Activists chain themselves to mining drill in Sweden

Radio SwedenEye on the Arctic

Around 10 activists chained themselves on Wednesday to a large drill machine at a mine in Norra Kärr, by Sweden’s second largest lake, Vättern.

“People are sitting on the back of drill,” activist Malin Norrby told Swedish Radio P4 Jönköping.

The company Tasman Metals is doing test drilling for rare earth elements at Norra Kärr.

The metals are used in the manufacturing of things like computers, mobile phones and wind power generators. Until now this type of metal has mostly been found in China. According to the company, the deposit in Norra Kärr is the only one in Europe and one of the four biggest in the world.

But there has been a lot of protest against the company’s plans. The site is a few miles from Lake Vättern. The Green Party and the activist organization Save the Water, among others, have spoke out against the plans.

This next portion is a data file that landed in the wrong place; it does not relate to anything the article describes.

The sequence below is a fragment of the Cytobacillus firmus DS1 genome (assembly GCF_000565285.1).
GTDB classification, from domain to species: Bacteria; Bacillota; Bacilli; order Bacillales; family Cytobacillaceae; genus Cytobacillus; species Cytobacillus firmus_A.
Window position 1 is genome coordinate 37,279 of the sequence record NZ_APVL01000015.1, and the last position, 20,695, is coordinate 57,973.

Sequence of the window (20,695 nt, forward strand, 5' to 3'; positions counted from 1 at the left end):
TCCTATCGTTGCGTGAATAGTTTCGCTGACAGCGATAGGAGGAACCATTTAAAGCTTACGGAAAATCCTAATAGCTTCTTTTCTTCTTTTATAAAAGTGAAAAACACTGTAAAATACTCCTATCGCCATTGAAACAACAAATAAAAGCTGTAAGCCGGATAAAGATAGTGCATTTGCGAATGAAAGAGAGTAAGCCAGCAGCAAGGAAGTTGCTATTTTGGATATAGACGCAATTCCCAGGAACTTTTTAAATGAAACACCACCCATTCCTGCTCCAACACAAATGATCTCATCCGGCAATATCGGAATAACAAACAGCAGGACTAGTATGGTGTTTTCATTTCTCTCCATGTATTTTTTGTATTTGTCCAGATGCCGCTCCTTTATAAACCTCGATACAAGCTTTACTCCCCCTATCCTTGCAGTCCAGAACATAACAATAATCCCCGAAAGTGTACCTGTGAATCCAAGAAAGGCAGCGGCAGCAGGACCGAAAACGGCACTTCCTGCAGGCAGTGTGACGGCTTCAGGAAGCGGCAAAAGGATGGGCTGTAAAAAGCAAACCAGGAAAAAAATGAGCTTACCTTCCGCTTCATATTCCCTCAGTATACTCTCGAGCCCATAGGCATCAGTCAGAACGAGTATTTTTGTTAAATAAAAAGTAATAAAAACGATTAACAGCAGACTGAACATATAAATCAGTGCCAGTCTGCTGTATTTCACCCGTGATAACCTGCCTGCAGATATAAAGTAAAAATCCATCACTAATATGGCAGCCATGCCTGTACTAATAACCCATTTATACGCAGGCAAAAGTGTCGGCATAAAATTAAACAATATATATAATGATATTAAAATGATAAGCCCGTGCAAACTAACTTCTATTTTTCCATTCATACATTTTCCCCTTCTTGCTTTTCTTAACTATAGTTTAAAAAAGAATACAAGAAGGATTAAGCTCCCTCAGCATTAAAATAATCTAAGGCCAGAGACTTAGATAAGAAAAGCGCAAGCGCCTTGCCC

“This destruction of the environment must stop,” a person at the scene told P4 Jönköping.

Concerns about water quality

One of the demonstrators said that they are concerned that the drilling will affect the safety of the water in the region.

The activist group calls itself Kolonierna (the colonies) and one of the demonstrators, Mose, who did not want to give his last name, said that they began sitting on the drill at 5 a.m. Wednesday.

“We are hoping that this will lead to a reasonable discussion about the mines,” Mose said to newspaper Smålandsnytt.

Tasman Metals Chief Executive Officer Henning Holmström was taking the protest calmly.

“It is naturally disappointing, but at the same time it is expected. But the test drilling has been ongoing for two weeks already, so one can say that the guests have come too late to the party,” Holmström said.

Holmström also said that the company is not doing exploration drilling now, but drilling for environmental surveys, done in conjunction with tests for ground water among others.

“One can see it as a bit ironic, that environmental activists are protesting against environmental surveying,” Holmström said.

Police officers were on the scene earlier, but all of them have since left. Police have not received a complaint from the mining company and the occupied machine was not planned to be used on Wednesday.

This story is posted on Alaska Dispatch News as part of Eye on the Arctic, a collaborative partnership between public and private circumpolar media organizations.